Figure 14. (A) Picture of the front and back sides (left, middle) of the sensor array with contacts, conductive tracks and electrodes (pH, lactate, and glucose). Right: Sensor wristband on subject’s forearm. (B) Stretching in both directions and rolling up. (C) Patterned underlayer for sweat collection. This layer, which is put in direct contact with the skin, is the backside of the sensors layer. (D) Glucose, pH, and lactate monitoring on a subject’s forearm before and after meal, and during effort (maximum effort at 20 min). Reproduced from [54] with permission. © 2019 WILEY-VCH Verlag GmbH & Co. KGaA, Weinheim.
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Figure 15. Pictures of the chrono-sampling of sweat (artificially colored in blue), introduced at a rate of 10 μL min−1. The different areas are filled sequentially with the colored sweat solution depending on the swollen state of the superabsorbent polymer (SAP) valve. Reproduced from [56] with permission. © 2018 WILEY-VCH Verlag GmbH & Co. KGaA, Weinheim.
Figure 15. Pictures of the chrono-sampling of sweat (artificially colored in blue), introduced at a rate of 10 μL min−1. The different areas are filled sequentially with the colored sweat solution depending on the swollen state of the superabsorbent polymer (SAP) valve. Reproduced from [56] with permission. © 2018 WILEY-VCH Verlag GmbH & Co. KGaA, Weinheim.
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Figure 16. (A) Picture of the whole device (left) and schematic view of microfluidic chambers and channels into which are integrated the ion selective electrodes (right). (B) Simultaneous recording of the ISE potentials for Na+ and K+ for a sensor mounted on the shoulder of a bicycle pedaling subject. Reproduced from [58] with permission. © 2019 Wiley-VCH Verlag GmbH & Co. KGaA, Weinheim.
Figure 16. (A) Picture of the whole device (left) and schematic view of microfluidic chambers and channels into which are integrated the ion selective electrodes (right). (B) Simultaneous recording of the ISE potentials for Na+ and K+ for a sensor mounted on the shoulder of a bicycle pedaling subject. Reproduced from [58] with permission. © 2019 Wiley-VCH Verlag GmbH & Co. KGaA, Weinheim.
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Figure 17. (A) Schematic of the sensor array, showing glucose, lactate, sodium, potassium and temperature sensors. (B) Photograph of a flattened flexible PCB, with the sensors array on the left, and the 11 electronic components on the right. (C) Picture of the active wristlet on a subject’s wrist. (D) Real-time sweat sodium and potassium levels during an endurance run with (left) or without (right) water intake. Dehydration is diagnosed in the latter case. Reproduced from [59] with permission. Copyright © 2016, Springer Nature.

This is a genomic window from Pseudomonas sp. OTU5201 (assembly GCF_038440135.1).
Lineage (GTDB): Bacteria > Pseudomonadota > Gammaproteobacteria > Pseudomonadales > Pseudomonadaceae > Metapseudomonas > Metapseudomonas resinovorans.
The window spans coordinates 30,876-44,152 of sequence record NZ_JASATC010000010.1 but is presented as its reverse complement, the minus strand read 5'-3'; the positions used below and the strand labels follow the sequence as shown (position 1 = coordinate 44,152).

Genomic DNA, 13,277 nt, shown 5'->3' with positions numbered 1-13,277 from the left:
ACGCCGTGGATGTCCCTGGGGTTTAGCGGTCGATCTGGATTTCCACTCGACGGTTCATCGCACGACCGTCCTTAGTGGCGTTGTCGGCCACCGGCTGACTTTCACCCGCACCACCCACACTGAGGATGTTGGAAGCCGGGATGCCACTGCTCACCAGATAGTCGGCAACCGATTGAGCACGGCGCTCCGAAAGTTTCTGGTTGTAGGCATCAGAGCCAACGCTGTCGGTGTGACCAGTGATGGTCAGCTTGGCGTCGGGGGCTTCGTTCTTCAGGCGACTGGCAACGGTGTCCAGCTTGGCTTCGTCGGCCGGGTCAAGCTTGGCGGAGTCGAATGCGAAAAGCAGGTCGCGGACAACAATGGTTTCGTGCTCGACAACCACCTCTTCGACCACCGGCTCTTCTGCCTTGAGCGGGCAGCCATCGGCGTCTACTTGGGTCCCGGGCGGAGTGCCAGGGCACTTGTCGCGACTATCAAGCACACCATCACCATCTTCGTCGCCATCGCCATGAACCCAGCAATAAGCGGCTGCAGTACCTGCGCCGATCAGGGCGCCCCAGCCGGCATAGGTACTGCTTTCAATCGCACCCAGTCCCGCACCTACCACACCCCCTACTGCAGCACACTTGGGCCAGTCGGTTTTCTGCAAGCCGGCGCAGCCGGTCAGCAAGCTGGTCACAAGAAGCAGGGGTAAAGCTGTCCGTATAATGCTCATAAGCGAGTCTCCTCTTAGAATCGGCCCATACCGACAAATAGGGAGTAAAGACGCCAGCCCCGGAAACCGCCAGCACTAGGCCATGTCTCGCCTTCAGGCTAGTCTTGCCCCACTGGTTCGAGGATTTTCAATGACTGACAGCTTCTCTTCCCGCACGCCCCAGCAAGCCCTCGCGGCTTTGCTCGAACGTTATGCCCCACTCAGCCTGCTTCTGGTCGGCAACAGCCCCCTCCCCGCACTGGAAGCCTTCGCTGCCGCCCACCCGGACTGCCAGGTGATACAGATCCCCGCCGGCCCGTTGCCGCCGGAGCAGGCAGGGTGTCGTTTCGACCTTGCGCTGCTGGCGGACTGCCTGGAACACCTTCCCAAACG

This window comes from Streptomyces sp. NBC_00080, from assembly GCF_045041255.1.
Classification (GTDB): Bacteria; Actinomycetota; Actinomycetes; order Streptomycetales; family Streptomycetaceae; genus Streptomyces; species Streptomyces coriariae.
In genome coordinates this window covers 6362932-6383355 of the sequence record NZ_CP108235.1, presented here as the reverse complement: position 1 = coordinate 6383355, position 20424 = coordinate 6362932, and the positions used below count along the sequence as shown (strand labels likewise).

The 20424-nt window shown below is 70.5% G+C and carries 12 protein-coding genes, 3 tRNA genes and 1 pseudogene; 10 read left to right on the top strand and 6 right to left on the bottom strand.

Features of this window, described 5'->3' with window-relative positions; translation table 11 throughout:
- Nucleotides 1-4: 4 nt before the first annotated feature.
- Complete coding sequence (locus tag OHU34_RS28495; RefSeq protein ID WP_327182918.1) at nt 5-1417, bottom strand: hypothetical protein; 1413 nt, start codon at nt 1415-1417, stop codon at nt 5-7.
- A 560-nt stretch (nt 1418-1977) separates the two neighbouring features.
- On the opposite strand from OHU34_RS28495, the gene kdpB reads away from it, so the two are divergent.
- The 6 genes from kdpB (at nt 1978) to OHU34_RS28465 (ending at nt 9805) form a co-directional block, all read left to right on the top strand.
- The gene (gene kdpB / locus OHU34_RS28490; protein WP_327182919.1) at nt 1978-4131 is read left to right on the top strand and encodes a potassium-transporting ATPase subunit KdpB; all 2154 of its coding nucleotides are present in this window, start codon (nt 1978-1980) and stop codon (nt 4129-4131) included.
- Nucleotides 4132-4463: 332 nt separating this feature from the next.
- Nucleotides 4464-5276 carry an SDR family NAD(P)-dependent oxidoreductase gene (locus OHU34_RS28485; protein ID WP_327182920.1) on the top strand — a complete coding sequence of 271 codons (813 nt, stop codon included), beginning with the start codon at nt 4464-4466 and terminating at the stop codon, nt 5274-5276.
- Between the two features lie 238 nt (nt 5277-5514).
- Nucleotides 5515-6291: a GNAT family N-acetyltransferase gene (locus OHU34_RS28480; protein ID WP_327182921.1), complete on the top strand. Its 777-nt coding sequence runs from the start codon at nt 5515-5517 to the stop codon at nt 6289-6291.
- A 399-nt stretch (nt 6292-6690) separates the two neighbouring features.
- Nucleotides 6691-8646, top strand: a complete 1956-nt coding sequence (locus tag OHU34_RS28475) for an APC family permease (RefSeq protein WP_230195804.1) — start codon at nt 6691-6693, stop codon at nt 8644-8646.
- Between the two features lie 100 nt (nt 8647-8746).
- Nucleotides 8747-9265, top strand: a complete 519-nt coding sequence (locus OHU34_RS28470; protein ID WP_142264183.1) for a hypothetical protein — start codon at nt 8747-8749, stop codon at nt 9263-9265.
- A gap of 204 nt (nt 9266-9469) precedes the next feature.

Figure 17. (A) Schematic of the sensor array, showing glucose, lactate, sodium, potassium and temperature sensors. (B) Photograph of a flattened flexible PCB, with the sensors array on the left, and the 11 electronic components on the right. (C) Picture of the active wristlet on a subject’s wrist. (D) Real-time sweat sodium and potassium levels during an endurance run with (left) or without (right) water intake. Dehydration is diagnosed in the latter case. Reproduced from [59] with permission. Copyright © 2016, Springer Nature.
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Figure 18. (A) Scheme of the manufacturing process on a polyurethane (PU) substrate. (B) Examples of use of the sensor, on underwear, wristband, and headband, illustrating the versatility of the printable and stretchable sensor array on different common wearable objects. The tablet displays a real-time trace of increasing potassium levels obtained wirelessly by the underwear printed sensor. Reproduced from [60] with permission. © 2016 WILEY-VCH Verlag GmbH & Co. KGaA, Weinheim.
Figure 18. (A) Scheme of the manufacturing process on a polyurethane (PU) substrate. (B) Examples of use of the sensor, on underwear, wristband, and headband, illustrating the versatility of the printable and stretchable sensor array on different common wearable objects. The tablet displays a real-time trace of increasing potassium levels obtained wirelessly by the underwear printed sensor. Reproduced from [60] with permission. © 2016 WILEY-VCH Verlag GmbH & Co. KGaA, Weinheim.
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Figure 19. (a) Photograph of the stretchable wireless antenna, data transmission circuit and sensor. Right: steps of the transfer protocol of the circuits from Si wafer to PDMS. Reproduced from [63] with permission. © 2018 Elsevier B.V. All rights reserved.
Figure 19. (a) Photograph of the stretchable wireless antenna, data transmission circuit and sensor. Right: steps of the transfer protocol of the circuits from Si wafer to PDMS. Reproduced from [63] with permission. © 2018 Elsevier B.V. All rights reserved.
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Figure 20. (A) a—Scheme of the flexible strip integrating pH and temperature sensors; b—Side view of the encapsulated sensors; c—Picture of the strip held between two fingers. d, e—Details of the two sensors. (B) Real-time pH and skin temperature acquired from the neck of a patient, by the device (continuous lines) and measured by commercial pH and infrared sensors (squares and circles). (C) a—Picture of the complete strip under bending (r: curvature radius). b, c—Normalized ISFET current as a function of curvature radius and during 1600 bending cycles at a radius of 32.5 mm. Reproduced from [64]. Copyright © 2017, American Chemical Society.